The Archbishop of Krakow has compared the LGBT rights movement in Poland to communism. Archbishop Marek Jędraszewski made the comparison in a pastoral letter to the archdiocese released on Sept. 28, as he announced a new initiative to encourage people to pray for Poland. 

In the letter, Jędraszewski said that the LGBT rights movement is "the next great threat to our freedom," and "of a totalitarian nature." He said that the movement, like that of communism, stems from a "radical rejection of God."

"As a consequence of this rejection, a new vision of man is being proclaimed in which he becomes a caricature of himself," said the archbishop. 

"As part of gender ideology, there are attempts to obliterate the natural differences between woman and man. Moreover, through the aggressive propaganda of LGBT ideology in the name of so-called 'tolerance' and 'progress,' that which is most sacred to us is mocked." 

Jędraszewski was also concerned that conscience rights were being eroded in the name of promoting the LGBT agenda, and that people of faith are being led away from "the principles of their Christian faith." 

"This clearly reminds us of the totalitarian times of the Polish People's Republic, when social advancement was guaranteed only to members of the Communist Party, and believers were treated like second-class citizens," he said.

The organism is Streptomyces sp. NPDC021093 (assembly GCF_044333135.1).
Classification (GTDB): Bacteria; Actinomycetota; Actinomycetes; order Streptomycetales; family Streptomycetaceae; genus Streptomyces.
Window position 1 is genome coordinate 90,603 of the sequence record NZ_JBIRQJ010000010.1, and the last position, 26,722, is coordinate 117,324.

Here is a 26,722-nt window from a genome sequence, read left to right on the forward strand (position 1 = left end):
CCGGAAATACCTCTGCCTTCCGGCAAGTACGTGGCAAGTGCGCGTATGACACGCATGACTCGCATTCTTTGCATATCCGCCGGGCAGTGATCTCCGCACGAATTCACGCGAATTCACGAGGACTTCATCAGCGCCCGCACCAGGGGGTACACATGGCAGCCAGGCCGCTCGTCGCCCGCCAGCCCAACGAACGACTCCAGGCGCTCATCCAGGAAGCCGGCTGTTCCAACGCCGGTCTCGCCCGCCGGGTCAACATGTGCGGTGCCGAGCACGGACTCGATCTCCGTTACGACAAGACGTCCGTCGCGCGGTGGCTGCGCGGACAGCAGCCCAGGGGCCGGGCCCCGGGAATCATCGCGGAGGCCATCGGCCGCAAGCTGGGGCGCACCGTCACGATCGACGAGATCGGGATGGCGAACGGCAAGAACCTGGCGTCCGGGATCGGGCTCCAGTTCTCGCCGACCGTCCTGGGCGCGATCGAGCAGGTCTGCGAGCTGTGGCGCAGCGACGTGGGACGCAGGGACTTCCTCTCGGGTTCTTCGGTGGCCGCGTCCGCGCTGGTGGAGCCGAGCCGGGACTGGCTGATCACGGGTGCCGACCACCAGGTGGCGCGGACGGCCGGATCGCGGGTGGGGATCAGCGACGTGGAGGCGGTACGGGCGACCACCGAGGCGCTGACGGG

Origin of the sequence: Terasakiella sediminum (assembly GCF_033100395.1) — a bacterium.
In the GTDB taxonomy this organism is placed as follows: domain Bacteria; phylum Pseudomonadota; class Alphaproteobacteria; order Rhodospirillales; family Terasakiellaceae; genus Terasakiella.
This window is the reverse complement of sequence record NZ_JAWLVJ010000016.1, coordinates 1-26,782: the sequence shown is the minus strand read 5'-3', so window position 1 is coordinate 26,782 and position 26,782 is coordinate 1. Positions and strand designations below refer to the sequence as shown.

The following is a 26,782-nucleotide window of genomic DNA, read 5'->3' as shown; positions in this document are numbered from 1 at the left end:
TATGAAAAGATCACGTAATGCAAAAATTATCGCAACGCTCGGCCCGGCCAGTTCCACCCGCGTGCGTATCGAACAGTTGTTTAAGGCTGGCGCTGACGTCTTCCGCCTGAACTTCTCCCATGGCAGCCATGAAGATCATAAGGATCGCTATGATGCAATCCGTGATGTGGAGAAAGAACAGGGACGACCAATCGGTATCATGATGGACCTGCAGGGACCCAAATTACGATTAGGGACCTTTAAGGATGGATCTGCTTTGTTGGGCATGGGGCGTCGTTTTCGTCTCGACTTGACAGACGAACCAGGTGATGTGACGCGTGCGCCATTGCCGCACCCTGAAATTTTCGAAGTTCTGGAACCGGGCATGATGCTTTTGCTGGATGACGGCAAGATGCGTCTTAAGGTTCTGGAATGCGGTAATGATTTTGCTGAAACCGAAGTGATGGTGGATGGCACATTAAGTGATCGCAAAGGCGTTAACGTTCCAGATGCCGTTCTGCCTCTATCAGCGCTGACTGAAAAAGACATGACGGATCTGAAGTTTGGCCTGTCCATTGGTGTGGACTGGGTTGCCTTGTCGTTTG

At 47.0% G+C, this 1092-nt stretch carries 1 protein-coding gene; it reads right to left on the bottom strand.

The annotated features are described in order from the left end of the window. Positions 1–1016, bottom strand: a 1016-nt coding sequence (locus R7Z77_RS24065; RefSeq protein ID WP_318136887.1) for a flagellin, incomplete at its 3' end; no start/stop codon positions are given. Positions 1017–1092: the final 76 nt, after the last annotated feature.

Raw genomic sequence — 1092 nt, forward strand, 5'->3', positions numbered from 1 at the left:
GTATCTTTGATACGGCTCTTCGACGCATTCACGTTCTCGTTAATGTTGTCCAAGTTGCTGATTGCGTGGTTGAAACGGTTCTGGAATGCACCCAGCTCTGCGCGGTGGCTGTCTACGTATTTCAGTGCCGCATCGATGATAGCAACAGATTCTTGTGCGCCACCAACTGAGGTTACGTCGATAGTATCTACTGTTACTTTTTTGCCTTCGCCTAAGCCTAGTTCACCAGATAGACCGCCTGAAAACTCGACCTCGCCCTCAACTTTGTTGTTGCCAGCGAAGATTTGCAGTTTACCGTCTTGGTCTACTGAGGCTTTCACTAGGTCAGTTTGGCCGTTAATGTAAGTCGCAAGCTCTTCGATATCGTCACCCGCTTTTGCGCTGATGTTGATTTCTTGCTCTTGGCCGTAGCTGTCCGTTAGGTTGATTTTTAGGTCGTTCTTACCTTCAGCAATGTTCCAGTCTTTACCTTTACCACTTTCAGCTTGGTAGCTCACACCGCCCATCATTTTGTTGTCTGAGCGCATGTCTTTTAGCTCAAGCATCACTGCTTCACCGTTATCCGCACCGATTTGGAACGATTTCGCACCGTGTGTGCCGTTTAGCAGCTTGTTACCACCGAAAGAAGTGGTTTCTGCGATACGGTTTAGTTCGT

The Polish People's Republic, a communist nation, existed from 1947 until 1989. The Republic of Poland, a democratic republic, was established in September 1989. 

The archbishop voiced concerned that some of the country's kindergarten students are being taught sex education. These lessons run the risk of spiritually harming children, and are "clearly an offense to God the Creator," he said, adding that it is important that people remain vigilant against what he deemed an "anti-morality offensive." 

Jędraszewski concluded his letter by saying that from November 2019 through the end of December 2020, there will be a "prayer marathon" throughout the archdiocese. This will include half an hour of silent adoration prior to evening Mass in every church and public chapel, as well as a recitation of one decade of the rosary and requests for intercessions from St. John Paul II, who led the Archdiocese of Krakow before his election as pope in 1978. 

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The prayer marathon will mark the 40th anniversary of the saint's first visit to Poland as pope, and the 100th anniversary of his birth. 

That first visit to Poland helped to jump-start the anti-communist movement in the country. Dubbed "Solidarity," the organization rose up against the communist government in the early 1980s, resulting in the fall of communism in the country by the end of the decade. 

Unlike most European Union countries, Poland has not legalized same-sex marriage and its constitution specificially states that marriage is between one man and one woman. Public opinion polls in the country have repeatedly shown a widespread disapproval of same-sex unions, as well as a right of same-sex couples to adopt children.